How Slavery, Trains, and Revolution Shaped USA's States

There's an interesting story behind the shape of every state in the US, but some of their stories are a little more crazy than others.

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Why Country Borders Are A Good Thing

Each week on TestTubePlus, we pick one topic and cover it from multiple angles. This week's subject is borders and boundaries. Why do we create them? How have they evolved over history? What, if any, good have they done? So far, Trace argued why borders might have actually been a good thing, the evolution of borders. and finally discussed some examples of where borders went bad, like in the Middle East. Today's topic is how the U.S. states got their shapes, how we decided the borders our our states (and what's their point, anyway?)

Historian/author Mark Stein says there are four critical events that affected how the states got their shapes: American Revolution, the 1808 proposal for the Erie Canal, adoption of railroads, and the enslavement of Africans. Before the American Revolution, the British crown had created colonies of varying shapes and sizes. After the American Revolution, the colonists turned them on their heads in protest. Thomas Jefferson, tasked with deciding how Northwest Territory (the land between the Ohio and Mississippi rivers) should be divided, devised the following strategy: The region should be divided into states having two degrees of latitude and four degrees of longitude, and 138 miles in height and 276 miles in width. That would have been roughly 38,000 square miles per state, and the U.S. would consist of about 100 states. Congress passed on Jefferson's plan.

TestTube Plus is built for enthusiastic science fans seeking out comprehensive conversations on the geeky topics they love. Each week, host Trace Dominguez probes deep to unearth the details, latest developments, and opinions on big topics like stereotypes, fear, terrorism, alcohol, survival, black holes, dreams, space travel, and many more.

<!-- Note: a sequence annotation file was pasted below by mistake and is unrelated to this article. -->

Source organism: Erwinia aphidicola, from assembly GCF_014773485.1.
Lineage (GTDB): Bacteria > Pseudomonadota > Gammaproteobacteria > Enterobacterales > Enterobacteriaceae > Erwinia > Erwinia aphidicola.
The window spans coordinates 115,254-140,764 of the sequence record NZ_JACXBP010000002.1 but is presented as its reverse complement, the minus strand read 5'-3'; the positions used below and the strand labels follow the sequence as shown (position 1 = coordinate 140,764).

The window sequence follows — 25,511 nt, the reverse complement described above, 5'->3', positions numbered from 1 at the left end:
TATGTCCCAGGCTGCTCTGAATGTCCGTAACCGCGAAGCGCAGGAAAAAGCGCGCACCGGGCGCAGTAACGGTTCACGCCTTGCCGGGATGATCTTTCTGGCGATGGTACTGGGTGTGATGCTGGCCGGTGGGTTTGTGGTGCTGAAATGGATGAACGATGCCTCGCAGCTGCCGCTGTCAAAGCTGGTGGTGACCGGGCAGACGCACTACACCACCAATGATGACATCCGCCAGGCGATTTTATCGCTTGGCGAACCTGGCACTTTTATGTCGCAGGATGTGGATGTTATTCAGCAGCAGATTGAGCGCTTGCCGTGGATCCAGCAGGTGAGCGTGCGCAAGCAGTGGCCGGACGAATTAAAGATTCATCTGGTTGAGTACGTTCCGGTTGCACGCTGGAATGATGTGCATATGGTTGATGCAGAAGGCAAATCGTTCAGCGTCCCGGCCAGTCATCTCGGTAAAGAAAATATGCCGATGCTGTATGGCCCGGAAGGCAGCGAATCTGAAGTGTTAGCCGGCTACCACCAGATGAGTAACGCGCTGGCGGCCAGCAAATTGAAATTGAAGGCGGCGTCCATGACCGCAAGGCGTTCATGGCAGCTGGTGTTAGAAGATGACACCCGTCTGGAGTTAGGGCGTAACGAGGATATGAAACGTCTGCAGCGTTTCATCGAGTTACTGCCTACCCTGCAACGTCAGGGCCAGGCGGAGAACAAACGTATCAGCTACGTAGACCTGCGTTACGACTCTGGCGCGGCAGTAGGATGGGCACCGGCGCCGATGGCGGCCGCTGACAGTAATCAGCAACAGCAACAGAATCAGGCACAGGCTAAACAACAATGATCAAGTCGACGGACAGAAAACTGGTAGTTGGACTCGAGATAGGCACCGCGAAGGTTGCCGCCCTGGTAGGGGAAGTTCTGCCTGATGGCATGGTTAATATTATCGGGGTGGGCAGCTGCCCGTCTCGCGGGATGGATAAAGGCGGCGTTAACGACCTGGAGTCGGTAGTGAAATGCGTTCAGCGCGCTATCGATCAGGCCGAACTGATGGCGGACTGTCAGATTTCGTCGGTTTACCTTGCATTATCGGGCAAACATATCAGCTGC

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Learn More:
States and Their Shapes (Library of Congress)
"Mark Stein owes much to the Library of Congress for the completion of his recent book, "How the States Got Their Shapes." The institution's collections were central to his research."

Why border lines drawn with a ruler in WW1 still rock the Middle East (BBC News)
"A map marked with crude chinagraph-pencil in the second decade of the 20th Century shows the ambition - and folly - of the 100-year old British-French plan that helped create the modern-day Middle East."

Chimps Engage in 'War' for Turf (Discovery News)
"Chimpanzees kill their neighbors in order to acquire territory, new research shows. Chimps are our closest primate relatives, so the behavior could help to explain why humans sometimes conduct lethal raids."

Why border lines drawn with a ruler in WW1 still rock the Middle East (BBC)
"A map marked with crude chinagraph-pencil in the second decade of the 20th Century shows the ambition - and folly - of the 100-year old British-French plan that helped create the modern-day Middle East."